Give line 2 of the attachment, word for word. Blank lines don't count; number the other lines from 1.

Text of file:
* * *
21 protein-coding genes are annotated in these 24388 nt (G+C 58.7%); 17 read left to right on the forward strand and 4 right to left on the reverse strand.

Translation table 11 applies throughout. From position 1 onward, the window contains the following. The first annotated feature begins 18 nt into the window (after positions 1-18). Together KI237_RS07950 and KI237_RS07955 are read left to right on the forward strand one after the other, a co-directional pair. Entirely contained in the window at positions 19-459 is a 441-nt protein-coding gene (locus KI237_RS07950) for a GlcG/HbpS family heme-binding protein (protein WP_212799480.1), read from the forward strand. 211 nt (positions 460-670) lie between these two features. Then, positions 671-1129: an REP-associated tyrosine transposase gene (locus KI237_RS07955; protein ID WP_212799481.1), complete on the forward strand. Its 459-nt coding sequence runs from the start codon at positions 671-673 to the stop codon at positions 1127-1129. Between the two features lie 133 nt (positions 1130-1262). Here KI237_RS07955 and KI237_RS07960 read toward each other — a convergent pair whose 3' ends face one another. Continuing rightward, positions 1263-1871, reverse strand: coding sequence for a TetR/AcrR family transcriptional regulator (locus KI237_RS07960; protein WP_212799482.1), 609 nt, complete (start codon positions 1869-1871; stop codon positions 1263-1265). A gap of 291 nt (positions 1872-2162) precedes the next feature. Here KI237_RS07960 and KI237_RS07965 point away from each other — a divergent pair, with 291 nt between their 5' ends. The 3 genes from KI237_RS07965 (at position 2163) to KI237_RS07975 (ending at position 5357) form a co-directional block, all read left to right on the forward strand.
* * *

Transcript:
Translation table 11 applies throughout. From position 1 onward, the window contains the following. The first annotated feature begins 18 nt into the window (after positions 1-18). Together KI237_RS07950 and KI237_RS07955 are read left to right on the forward strand one after the other, a co-directional pair. Entirely contained in the window at positions 19-459 is a 441-nt protein-coding gene (locus KI237_RS07950) for a GlcG/HbpS family heme-binding protein (protein WP_212799480.1), read from the forward strand. 211 nt (positions 460-670) lie between these two features. Then, positions 671-1129: an REP-associated tyrosine transposase gene (locus KI237_RS07955; protein ID WP_212799481.1), complete on the forward strand. Its 459-nt coding sequence runs from the start codon at positions 671-673 to the stop codon at positions 1127-1129. Between the two features lie 133 nt (positions 1130-1262). Here KI237_RS07955 and KI237_RS07960 read toward each other — a convergent pair whose 3' ends face one another. Continuing rightward, positions 1263-1871, reverse strand: coding sequence for a TetR/AcrR family transcriptional regulator (locus KI237_RS07960; protein WP_212799482.1), 609 nt, complete (start codon positions 1869-1871; stop codon positions 1263-1265). A gap of 291 nt (positions 1872-2162) precedes the next feature. Here KI237_RS07960 and KI237_RS07965 point away from each other — a divergent pair, with 291 nt between their 5' ends. The 3 genes from KI237_RS07965 (at position 2163) to KI237_RS07975 (ending at position 5357) form a co-directional block, all read left to right on the forward strand.